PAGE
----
After reading article, I still don’t understand why it’s not OData and how to constrain GraphQL queries to avoid DoS and poor optimization. Except that it looks more like SPARQL than SQL/OData: more “data-oriented” and less implementation details like tables.

                                                                                                                                                                                                    The server implements resolvers that fulfill specific graph queries—the client cannot ask for anything the server does not explicitly handle.

                                                                                                                                                                                                    If query language supports arbitrary filtering and arbitrary joins (well, maybe filtering is limited to ==), then what are differences from SQL? Yes, you can limit what can be joined and what fields support filtering, but you can do the same if your API talks SQL by parsing queries and looking into where and joins and returning 4xx if client requests too much. But this is very bad way to design APIs.

                                                                                                                                                                                                    Maybe I have wrong picture of GraphQL? As I understand, it works like SQL: client sends query, which looks like this:

                                                                                                                                                                                                    {
                                                                                                                                                                                                      human(id: 1002) {
                                                                                                                                                                                                        name
                                                                                                                                                                                                        appearsIn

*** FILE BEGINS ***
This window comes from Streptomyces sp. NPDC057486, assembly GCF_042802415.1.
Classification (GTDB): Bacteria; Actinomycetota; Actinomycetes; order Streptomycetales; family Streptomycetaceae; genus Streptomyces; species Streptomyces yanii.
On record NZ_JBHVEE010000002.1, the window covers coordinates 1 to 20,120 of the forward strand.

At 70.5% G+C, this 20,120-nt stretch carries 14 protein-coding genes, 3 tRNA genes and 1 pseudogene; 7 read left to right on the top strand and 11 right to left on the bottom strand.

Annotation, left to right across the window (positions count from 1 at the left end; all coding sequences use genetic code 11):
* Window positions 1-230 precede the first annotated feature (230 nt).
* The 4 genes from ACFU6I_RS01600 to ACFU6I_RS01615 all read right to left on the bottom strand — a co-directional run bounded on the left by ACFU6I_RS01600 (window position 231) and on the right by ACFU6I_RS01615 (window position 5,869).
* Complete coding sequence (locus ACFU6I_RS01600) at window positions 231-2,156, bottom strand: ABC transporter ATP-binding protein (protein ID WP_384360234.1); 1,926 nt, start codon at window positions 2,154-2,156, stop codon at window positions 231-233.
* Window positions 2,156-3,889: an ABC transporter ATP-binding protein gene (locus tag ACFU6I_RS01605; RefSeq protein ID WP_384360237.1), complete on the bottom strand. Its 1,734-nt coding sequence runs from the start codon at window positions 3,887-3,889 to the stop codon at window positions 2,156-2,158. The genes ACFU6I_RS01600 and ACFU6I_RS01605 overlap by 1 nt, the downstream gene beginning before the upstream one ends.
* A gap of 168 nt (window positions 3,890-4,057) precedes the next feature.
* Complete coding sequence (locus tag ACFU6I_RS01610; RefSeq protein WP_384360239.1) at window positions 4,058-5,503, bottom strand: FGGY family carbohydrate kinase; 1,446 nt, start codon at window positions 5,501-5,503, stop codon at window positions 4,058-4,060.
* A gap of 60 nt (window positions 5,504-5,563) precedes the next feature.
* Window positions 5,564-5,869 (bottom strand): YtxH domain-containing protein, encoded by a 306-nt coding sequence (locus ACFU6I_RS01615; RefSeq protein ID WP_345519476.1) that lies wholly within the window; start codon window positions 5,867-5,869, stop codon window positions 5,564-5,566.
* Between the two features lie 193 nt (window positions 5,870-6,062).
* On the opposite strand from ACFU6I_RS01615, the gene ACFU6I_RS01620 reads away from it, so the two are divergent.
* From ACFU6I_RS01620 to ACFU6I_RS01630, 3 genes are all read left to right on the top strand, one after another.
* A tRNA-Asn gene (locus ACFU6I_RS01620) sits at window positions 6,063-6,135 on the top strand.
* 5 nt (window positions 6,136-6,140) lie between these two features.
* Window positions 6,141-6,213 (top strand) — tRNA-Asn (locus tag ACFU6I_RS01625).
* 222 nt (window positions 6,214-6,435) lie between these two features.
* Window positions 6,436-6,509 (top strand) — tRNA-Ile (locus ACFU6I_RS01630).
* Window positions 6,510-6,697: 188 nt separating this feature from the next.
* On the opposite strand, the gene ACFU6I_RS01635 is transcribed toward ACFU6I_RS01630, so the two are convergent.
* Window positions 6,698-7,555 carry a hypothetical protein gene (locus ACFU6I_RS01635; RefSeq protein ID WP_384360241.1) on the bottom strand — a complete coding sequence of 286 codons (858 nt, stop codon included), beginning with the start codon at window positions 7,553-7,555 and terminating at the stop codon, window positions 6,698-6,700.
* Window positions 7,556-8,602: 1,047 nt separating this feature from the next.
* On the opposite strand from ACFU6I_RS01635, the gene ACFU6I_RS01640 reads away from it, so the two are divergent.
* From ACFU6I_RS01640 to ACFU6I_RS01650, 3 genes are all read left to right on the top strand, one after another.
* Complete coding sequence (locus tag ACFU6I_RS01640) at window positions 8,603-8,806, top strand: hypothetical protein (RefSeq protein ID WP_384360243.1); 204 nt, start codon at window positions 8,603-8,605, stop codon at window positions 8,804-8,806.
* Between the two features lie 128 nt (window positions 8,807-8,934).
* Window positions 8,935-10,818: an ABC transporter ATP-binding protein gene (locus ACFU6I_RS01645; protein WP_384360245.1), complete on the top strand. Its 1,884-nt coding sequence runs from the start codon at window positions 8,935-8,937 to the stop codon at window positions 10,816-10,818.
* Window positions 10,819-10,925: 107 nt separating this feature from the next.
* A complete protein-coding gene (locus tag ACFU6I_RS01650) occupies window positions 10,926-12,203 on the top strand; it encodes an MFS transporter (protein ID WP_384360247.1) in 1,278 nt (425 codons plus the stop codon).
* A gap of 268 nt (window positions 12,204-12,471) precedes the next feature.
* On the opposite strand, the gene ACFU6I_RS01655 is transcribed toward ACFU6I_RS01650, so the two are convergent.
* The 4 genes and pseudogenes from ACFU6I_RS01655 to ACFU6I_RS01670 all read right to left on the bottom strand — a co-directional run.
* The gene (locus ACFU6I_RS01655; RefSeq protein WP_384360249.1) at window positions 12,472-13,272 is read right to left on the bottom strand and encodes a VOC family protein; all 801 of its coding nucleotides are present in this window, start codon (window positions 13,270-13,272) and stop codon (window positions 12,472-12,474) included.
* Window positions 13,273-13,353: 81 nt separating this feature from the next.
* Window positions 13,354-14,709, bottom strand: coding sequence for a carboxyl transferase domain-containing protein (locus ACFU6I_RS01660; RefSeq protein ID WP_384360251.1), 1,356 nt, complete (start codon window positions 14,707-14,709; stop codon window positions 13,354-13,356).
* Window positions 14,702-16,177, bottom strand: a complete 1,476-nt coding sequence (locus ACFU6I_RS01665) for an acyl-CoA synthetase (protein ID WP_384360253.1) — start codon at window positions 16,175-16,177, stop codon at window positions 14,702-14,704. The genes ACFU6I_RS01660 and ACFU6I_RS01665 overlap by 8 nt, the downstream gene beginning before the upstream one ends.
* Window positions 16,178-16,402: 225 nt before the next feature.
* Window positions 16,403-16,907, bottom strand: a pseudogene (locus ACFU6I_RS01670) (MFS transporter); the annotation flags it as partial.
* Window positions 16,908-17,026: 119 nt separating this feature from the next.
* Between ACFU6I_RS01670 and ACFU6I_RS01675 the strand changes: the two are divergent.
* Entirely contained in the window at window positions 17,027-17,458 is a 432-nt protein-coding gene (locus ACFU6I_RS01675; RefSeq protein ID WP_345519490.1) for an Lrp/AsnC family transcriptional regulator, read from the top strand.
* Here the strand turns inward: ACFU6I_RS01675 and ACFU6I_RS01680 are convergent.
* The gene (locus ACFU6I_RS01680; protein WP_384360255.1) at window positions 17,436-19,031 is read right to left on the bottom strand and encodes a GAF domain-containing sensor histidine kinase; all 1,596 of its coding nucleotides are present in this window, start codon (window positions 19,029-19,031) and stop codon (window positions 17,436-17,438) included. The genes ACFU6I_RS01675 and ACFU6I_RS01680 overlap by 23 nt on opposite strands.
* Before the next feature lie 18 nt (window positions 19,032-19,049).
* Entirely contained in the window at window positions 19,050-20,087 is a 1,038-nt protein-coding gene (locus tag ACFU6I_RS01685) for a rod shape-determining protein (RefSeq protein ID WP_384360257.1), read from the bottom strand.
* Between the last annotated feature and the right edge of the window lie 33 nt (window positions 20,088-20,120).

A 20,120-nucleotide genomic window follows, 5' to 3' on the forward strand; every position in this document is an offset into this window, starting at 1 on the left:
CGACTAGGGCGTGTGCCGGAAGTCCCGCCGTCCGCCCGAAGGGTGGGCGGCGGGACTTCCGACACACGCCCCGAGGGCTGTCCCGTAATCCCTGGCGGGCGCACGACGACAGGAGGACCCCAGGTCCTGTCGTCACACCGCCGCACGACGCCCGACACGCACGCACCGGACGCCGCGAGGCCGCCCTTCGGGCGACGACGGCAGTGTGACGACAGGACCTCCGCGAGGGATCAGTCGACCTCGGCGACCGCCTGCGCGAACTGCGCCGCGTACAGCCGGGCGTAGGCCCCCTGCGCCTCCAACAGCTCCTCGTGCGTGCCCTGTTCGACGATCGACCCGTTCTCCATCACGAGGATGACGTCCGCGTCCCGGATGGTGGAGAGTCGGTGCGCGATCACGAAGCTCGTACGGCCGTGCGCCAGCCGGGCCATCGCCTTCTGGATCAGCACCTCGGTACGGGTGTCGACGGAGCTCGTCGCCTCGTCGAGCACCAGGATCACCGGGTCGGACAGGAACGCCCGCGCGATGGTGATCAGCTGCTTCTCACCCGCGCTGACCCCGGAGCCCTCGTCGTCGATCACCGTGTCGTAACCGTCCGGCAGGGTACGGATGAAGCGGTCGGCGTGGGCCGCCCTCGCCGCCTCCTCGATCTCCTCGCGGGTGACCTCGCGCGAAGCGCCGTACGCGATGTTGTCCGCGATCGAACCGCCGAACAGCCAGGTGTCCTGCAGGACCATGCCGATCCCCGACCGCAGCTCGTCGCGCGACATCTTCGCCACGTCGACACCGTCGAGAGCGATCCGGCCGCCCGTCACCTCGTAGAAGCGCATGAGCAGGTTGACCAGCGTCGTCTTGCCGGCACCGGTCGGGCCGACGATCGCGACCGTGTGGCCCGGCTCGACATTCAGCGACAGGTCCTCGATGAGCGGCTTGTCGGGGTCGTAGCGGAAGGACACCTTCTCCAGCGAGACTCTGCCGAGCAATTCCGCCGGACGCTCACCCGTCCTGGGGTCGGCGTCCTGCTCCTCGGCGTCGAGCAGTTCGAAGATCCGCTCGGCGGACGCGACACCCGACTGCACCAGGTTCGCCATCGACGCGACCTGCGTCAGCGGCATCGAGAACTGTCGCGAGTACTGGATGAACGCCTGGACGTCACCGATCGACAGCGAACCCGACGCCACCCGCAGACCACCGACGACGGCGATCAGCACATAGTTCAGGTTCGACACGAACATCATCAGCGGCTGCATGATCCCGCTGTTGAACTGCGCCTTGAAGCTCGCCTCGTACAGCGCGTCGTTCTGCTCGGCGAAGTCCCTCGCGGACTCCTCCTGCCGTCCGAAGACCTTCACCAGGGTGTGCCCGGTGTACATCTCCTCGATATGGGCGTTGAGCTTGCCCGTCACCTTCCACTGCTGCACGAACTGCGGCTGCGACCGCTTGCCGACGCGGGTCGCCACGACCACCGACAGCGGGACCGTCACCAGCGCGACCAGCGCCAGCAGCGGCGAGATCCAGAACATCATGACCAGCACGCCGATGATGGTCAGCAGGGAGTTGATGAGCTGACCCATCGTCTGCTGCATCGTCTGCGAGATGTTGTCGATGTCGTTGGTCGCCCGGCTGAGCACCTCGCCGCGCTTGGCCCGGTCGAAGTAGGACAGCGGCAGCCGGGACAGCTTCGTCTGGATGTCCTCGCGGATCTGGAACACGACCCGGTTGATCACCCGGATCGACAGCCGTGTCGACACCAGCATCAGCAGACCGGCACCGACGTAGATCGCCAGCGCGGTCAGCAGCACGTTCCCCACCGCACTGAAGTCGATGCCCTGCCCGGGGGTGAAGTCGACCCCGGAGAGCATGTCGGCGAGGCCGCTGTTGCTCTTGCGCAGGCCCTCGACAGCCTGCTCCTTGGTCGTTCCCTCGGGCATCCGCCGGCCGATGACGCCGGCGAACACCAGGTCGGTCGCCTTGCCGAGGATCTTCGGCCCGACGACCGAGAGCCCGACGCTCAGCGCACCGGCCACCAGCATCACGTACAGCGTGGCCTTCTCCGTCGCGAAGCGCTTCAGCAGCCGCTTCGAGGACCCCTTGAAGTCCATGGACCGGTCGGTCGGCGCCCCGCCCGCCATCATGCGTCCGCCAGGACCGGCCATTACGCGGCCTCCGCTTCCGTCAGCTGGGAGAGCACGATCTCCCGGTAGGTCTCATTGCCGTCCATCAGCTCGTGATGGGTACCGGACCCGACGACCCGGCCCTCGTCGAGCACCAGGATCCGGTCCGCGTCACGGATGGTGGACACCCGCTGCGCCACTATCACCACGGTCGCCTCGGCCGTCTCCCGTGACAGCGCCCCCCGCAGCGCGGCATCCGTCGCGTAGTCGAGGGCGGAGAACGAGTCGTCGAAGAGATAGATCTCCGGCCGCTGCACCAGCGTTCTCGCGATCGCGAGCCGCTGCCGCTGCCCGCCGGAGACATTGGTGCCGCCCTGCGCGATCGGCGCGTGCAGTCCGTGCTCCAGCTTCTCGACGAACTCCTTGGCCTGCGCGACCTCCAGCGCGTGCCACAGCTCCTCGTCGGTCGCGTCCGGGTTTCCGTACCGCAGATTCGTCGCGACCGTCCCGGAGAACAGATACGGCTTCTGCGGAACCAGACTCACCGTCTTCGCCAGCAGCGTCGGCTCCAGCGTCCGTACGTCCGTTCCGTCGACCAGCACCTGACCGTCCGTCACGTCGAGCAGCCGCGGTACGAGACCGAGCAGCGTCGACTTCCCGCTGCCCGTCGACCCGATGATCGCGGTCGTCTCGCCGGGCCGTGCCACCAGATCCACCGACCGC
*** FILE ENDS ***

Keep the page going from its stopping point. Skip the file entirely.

starships {
                                                                                                                                                                                                          name
                                                                                                                                                                                                        }
                                                                                                                                                                                                      }
                                                                                                                                                                                                    }
                                                                                                                                                                                                    

                                                                                                                                                                                                    It lists which fields to return, which associated entities to join, which fields of them to return, which filters to apply. Server replies with requested entities and their fields, arranged hierarchically. Queries are unconstrained, if you want to constraint them, you have to do it at the application level, by analyzing queries. If you don’t want clients to issue recursive queries which return infinite amounts of data, you have to construct “antivirus” which detects bad queries. Am I right?

                                                                                                                                                                                                    Maybe GraphQL just have bad documentation? For example,